Even if one were to concede that it is theoretically possible that the bourgeoisie, contrary to past historical experience, will pursue such an “enlightened” course, that is, even if one were to assume that they are prepared to enter into arrangements which are in very fundamental respects disadvantageous to their interest as a national bourgeois power, the fact remains that concessions made by any national bourgeoisie on the international arena would have to be redressed within the domestic borders. What the national bourgeoisie concedes to its imperialist rivals will be compensated for with increased pressure upon its own working class.

And here we come to the second issue, that is, the state of international class relations. Will the new equilibrium—assuming that such an equilibrium can be worked out peacefully—will such an equilibrium be arrived at without generating class struggle of revolutionary dimensions? The betrayal of its leadership notwithstanding, the working class today represents a far more massive social force than it did at the turn of the century. There is no turning back the clock of history. [15]

This analysis had been verified. But we are now at a very advanced stage of the crisis that the ICFI so clearly identified nearly three decades ago. At that time, we predicted that this crisis would generate a new upsurge of revolutionary struggle. We are now witnessing the beginning of that upsurge.

This brings us to the most critical question. Having traced the long historical trajectory of the Trotskyist movement, back to its origins in 1923, and having identified the four distinct stages of its development, how should the present stage of our work be characterized.

We are now witnessing the intersection of a new revolutionary upsurge of the international working class with the political activity of the International Committee. The world crisis that we are analyzing is one in which the International Committee is an increasingly active and direct participant.

The critical preparatory work of removing the Pabloites, rebuilding the world party on an internationalist foundation, elaborating the international strategy of the ICFI, defending the historical heritage of the Fourth International, converting the leagues of the International Committee into parties, and establishing the World Socialist Web Site were the main achievements of the fourth stage. These achievements made possible a vast expansion in the political influence of the International Committee and a significant growth of its membership. This stage is concluded.

The International Committee of the Fourth International has begun the fifth stage of the history of the Trotskyist movement. This is the stage that will witness a vast growth of the ICFI as the World Party of Socialist Revolution. The objective processes of economic globalization, identified by the International Committee more than 30 years ago, have undergone a further colossal development. Combined with the emergence of new technologies that have revolutionized communications, these processes have internationalized the class struggle to a degree that would have been hard to imagine even 25 years ago. The revolutionary struggle of the working class will develop as an interconnected and unified world movement. The International Committee of the Fourth International will be built as the conscious political leadership of this objective socio-economic process. It will counterpose to the capitalist politics of imperialist war the class-based strategy of world socialist revolution. This is the essential historical task of the new stage in the history of the Fourth International.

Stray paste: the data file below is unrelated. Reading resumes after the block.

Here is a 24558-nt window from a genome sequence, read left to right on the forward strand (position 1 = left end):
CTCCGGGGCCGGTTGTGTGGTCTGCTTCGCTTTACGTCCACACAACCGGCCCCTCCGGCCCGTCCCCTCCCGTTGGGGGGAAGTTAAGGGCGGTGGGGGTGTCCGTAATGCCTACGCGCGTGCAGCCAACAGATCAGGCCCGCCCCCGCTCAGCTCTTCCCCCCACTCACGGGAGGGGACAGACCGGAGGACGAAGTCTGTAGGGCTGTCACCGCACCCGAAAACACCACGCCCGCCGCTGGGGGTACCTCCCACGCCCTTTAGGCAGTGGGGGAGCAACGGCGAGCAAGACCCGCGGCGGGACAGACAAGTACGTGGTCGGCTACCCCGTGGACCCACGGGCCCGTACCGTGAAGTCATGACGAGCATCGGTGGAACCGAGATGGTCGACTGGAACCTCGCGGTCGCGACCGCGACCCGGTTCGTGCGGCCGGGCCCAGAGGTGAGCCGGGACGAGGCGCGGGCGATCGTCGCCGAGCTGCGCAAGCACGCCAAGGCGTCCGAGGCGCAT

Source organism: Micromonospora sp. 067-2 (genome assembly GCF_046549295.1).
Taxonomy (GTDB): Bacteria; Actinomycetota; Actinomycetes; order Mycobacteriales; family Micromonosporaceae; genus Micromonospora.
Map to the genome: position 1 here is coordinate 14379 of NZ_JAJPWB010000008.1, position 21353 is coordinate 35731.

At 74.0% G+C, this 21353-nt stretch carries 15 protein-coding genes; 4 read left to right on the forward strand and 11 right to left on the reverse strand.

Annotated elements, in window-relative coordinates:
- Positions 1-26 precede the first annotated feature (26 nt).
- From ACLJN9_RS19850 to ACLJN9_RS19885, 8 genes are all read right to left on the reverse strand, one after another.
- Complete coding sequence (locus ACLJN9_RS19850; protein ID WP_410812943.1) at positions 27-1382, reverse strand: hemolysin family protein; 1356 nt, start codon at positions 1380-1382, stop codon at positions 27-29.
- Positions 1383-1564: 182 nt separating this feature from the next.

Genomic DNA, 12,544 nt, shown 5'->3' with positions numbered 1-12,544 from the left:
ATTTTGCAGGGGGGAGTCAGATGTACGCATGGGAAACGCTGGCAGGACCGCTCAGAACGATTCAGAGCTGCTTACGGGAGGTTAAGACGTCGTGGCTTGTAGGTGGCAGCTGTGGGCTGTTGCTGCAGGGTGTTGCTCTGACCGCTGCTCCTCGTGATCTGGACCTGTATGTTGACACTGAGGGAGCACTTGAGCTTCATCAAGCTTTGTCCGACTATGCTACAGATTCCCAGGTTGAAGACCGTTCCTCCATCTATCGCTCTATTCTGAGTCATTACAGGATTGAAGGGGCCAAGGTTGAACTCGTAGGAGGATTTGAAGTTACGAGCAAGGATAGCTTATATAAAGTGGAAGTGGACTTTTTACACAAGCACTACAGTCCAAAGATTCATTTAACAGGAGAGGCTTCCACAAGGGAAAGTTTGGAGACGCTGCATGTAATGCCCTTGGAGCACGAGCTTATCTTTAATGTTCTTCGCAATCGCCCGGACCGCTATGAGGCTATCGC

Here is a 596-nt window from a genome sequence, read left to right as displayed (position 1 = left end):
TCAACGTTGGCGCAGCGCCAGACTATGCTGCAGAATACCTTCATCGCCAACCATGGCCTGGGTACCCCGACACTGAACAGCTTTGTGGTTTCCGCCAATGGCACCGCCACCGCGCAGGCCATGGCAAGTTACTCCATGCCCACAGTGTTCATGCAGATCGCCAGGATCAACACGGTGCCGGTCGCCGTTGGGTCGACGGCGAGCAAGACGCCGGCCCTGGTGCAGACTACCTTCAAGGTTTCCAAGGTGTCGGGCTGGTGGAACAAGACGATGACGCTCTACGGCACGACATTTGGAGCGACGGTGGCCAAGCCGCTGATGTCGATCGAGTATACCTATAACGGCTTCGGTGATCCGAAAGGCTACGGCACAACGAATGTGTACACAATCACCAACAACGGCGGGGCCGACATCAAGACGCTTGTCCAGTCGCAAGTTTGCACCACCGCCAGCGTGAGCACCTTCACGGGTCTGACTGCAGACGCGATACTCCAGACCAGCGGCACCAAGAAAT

The attack on our German section by the Verfassungsschutz is a clear political statement that the ruling elite recognizes that the program and ideas of our movement have the potential to gain a mass following in the working class. The report notes that the SGP has received only a small vote in the September 2017 federal election. But the Verfassungsschutz immediately adds the following caveat: “On the other hand, the plaintiff has, through its participation in the German federal elections, including the associated election advertising also in the public broadcasting corporations, certainly gained a definite degree of public awareness and attention.”

This acknowledgment of the political stature of the Sozialistische Gleichheitspartei is, in one sense, a compliment. But it is also a threat, and it must be taken seriously. The appropriate political and practical countermeasures must be taken.

To meet the demands of this global development of the class struggle it is necessary for the cadre of the International Committee to draw upon the entire theoretical and political capital of our world party. This is the foundation upon which will develop the work of the party during this new, fifth stage in the history of the Fourth International.


[1] Leon Trotsky and the Development of Marxism, (New York: Labor Publications, 1985), pp. 18-19
[2] Lectures on the Philosophy of World History, by George Wilhelm Friedrich Hegel, translated by H. B. Nisbet (Cambridge University Press, 1973), p. 20
[3] “Feuerbach and the End of Classical German Philosophy,” in Marx Engels Collected Works, Volume 26 (Moscow: Progress Publishers, 1990), p. 388
[4] Ibid, p. 389
[5] Problems of Everyday Life, by Leon Trotsky (New York: Pathfinder, 1973), pp. 137–38
[6] https://www.marxists.org/archive/trotsky/1928/3rd/ti01.htm#p1-01
[7] Cited in “A Contribution to a Critique of G. Healy’s ‘Studies in Dialectical Materialism,’” Fourth International, Volume 13, No. 2, Autumn 1986, p. 17
[8] The Historical and International Foundations of the Socialist Equality Party (Detroit: Mehring Books, 2008), p. 59
[9] Workers League Internal Bulletin, Volume 3, Number 4, June 1989, p. 5
[10] https://www.marxists.org/archive/trotsky/1938/10/foundfi.htm
[11] Ernest Mandel: A Dream Deferred, by Jan Willem Stutje (London and New York: Verso, 2009) p. 240
[12] Workers League Internal Bulletin, Volume 3, Number 4, June 1989, p. 7
[13] John Dewey, The Later Works, Volume 11, edited by Jo Ann Boydston [Carbondale and Edwardsville: Southern Illinois University Press, 1991], p. 39
[14] Key Thinkers of the Radical Right: Behind the New Threat to Liberal Democracy, edited by Mark Sedgwick (Oxford University Press, 2019), p. xxv
[15] Workers League Internal Bulletin, Volume 4, Number 7, June 1990, pp. 13–17